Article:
Causes and prevention
ALL TOO OFTEN THE news media reports, “A small plane ran out of fuel and crash-landed today…” The general public, as well as many pilots, wonder how anyone can
possibly run out of fuel. Although fuel starvation is sometimes the result of an
unforeseeable mechanical component malfunction, contamination, or improper
maintenance, the vast majority of instances are the result of pilot error. An important part of preflight is fuel management, which includes complete familiarization
with the pilot operating handbook (POH) fuel system requirements and procedures.
There have been 177 fuel starvation–related general-aviation accidents
reported to the National Transportation Safety Board (NTSB) since January 2005.
Of those, 75 percent of the NTSB findings cited “Pilot in command” (pilot error) as
the cause. Not included in that 75 percent were many other NTSB reports that
listed causes that were obviously pilot error but were not specifically stated as
such. One example is “Improper pre-flight,” which included lack of familiarity
with the aircraft’s POH regarding its fuel system. Several engine failures resulted
soon after takeoff because the pilot selected the wrong fuel tank or the fuel level
was lower than the POH advised. Another “Improper pre-flight” example resulting in engine failures leading to crashes was not knowing the proper in-flight
engine restart procedures, also included in the POH.
The most frequent pilot error cited was “Fuel tank selector position—
Improper.” Even when flying one of the more simple aircraft with two fuel tanks, a
pilot can be interrupted during a preflight or distracted in flight and forget to
select the appropriate tank. On complex aircraft with more than two fuel tanks,
Fuel Starvation: 165
Improper Fuel Tank Sele
Based on 177 NTSB accident reports.
The total causes add up to more
than 177 because more than one
cause was listed as a contributing
factor in many of the accidents.
SOURCE: NTSB Fuel Starvation Accident
Reports, January 20, 2005, to June 14, 2010
the pilot must be familiar with proper tank selection
sequence, the fuel pump, and related procedures.
Most of the fuel starvation accident reports that attributed improper maintenance or design flaws as the cause
were for amateur-built aircraft. In most cases the builder/
owner inadvertently chafed or crimped a line, used the
wrong fuel line material, or improperly vented or routed a
fuel line. Other fuel starvation accidents attributed to
improper maintenance included newly installed components not being torqued, or contamination or worn/
broken fuel selector valves being missed during regular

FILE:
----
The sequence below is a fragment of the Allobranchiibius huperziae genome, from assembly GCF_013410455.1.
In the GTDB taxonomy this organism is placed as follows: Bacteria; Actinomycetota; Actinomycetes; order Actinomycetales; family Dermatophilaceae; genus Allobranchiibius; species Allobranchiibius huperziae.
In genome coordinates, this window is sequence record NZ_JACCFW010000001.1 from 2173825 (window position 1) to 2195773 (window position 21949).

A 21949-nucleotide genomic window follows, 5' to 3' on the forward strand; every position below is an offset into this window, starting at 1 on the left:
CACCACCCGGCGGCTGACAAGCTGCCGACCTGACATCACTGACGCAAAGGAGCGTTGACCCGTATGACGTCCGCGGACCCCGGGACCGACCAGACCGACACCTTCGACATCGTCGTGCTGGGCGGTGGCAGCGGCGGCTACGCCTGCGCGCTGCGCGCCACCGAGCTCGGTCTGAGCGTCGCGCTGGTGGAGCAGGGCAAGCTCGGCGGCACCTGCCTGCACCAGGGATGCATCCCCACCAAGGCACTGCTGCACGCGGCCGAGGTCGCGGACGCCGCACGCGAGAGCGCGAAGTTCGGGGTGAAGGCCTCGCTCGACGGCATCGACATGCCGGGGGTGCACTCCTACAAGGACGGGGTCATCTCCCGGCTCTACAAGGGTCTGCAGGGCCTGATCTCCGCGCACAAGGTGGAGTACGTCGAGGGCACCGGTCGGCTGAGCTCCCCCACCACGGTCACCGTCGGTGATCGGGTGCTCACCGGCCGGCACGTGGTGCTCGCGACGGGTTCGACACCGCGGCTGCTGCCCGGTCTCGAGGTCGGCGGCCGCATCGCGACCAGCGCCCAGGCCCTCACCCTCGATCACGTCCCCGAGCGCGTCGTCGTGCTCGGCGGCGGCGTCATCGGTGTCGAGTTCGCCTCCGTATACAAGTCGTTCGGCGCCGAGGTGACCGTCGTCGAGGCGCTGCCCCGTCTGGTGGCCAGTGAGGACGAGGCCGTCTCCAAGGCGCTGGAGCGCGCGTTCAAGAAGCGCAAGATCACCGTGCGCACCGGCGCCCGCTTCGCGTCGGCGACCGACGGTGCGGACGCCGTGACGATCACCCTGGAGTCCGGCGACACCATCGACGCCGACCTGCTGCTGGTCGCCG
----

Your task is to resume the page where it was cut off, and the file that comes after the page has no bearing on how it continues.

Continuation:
aircraft maintenance and scheduled annual inspections.
Of the 177 NTSB accident reports, 163 aircraft suffered substantial damage and 14 were destroyed. Nearly
80 percent of the reports indicated minor or no injuries,
compared to 31 instances of serious injuries involving 38
individuals. Sadly, the 17 fatal accidents resulted in 27
crew and passenger deaths, as well as some major and
Interestingly, the range of the FAA pilot certificates
held by the pilot in command (PIC) in the NTSB accident
reports ranged from private to airline transport pilot and
everything in between, including flight instructors.
Overall, the pilots were very experienced, averaging a
total of 3,018 hours, with 414 hours as PIC of the make
and model, and 94 hours flown during the past 90 days
prior to the accident.
All but three of the 177 flights in this data were conducted in visual flight rules conditions. Nearly 80 percent
of the flights were for personal enjoyment and travel,
compared to 13 percent for business, 6 percent for
instructional, and 1 percent for test flights. The 6 percent
categorized as instructional flights listed a certificated
flight instructor as PIC, once again proving accidents can
happen to anyone who becomes distracted.
Because the vast majority of fuel starvation accidents
are attributed to pilot error, they are preventable. It begins
with knowing and understanding the fuel system of any
aircraft we are going to fly.
In those instances when fuel starvation results in
engine failure that cannot be restarted, we need to
remember the importance of flying the plane and executing the procedures for a safe landing, off airport if
necessary, that we were taught during our primary
Robert O’Quinn, EAA 742434, is a part-time certificated flight instructor
who focuses on tailwheel training.